Just got back from a quick day trip to Whistler, where the `legendary`Turkey Sale of used, rental, and discontinued gear was taking place. Wasn`t quite as lined up as I`ve seen in the past, but there were certainly deals to be had. I picked up a VANOC padded ski bag (a nice, if not belated, souvenir of the 2010 Winter Games – for $10! (List price: $70). Garage Sale Frank bought some Salomon DH boards for $50 – don`t ask me why – while I actually unloaded a couple of pairs of skis and was more than happy to turn over the 20 percent commish to the Whistler Mountain Ski Club.

Dropped in to the Escape Route, where shoppers were busy loading up on half price clothing from Arc`teryx, Icebreaker, and Patagonia. We Canadians love our bargains!

Also squeezed in a great moutain bike ride down the switchbacks on Binty`s High Trail – which was in outstanding condition. At one point, the trail was completely carpeted by yellow leaves. (Sorry, no pix). Eat your heart out, Utah and Colorado.

There was tons happening this weekend with the TGR presentation `Light the Wick`and an apparently really solid new bike movie called Life Cycles by some new film crew (Stance Films) out of the Kootenays. (Is everybody in the Kootenays a filmmaker… just asking!)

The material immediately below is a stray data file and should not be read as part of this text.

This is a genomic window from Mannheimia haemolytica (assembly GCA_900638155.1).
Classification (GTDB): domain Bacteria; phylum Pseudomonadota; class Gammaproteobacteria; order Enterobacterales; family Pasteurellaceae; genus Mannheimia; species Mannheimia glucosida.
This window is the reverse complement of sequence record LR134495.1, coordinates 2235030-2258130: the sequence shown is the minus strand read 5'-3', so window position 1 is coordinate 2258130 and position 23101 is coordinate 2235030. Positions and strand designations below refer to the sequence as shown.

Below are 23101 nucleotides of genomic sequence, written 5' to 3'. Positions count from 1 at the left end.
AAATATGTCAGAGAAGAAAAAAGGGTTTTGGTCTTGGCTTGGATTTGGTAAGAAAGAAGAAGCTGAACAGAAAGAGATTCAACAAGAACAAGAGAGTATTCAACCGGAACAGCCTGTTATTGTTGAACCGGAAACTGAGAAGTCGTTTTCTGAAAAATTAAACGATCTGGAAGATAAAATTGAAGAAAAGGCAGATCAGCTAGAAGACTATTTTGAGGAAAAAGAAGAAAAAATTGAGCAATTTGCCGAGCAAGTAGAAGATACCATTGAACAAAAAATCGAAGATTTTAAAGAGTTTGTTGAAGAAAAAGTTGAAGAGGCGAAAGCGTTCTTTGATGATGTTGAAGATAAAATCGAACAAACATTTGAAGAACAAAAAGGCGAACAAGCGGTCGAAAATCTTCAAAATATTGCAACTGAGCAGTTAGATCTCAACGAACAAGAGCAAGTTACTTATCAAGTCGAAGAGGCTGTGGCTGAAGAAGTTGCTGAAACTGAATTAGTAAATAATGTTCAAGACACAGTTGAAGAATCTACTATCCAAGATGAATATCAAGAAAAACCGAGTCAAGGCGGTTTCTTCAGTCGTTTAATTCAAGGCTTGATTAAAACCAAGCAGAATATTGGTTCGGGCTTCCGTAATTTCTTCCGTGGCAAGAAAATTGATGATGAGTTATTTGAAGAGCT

Another observation: Resort Muni of Whistler and ITW again owe a huge debt to Australia, whose booming resource-related economy is driving its young people to work at Whistler for their `gap year.`- Cheery smiles and nasally accents all over the place.

A superb story on Intrawest and WB hits the stands this week in Canadian Business magazine. I`ll have some comments on it tomorrow, but reporter Mike McCullough (disclosure: he`s a friend and former business partner) – has done a hell of a job and brought some new voices to the conversation who haven`t been heard from, yet.

I also got some very cool news about ski touring in the Spearhead Range that I`ll be investigating at some point.

Whistler Cypress?

October 8, 2010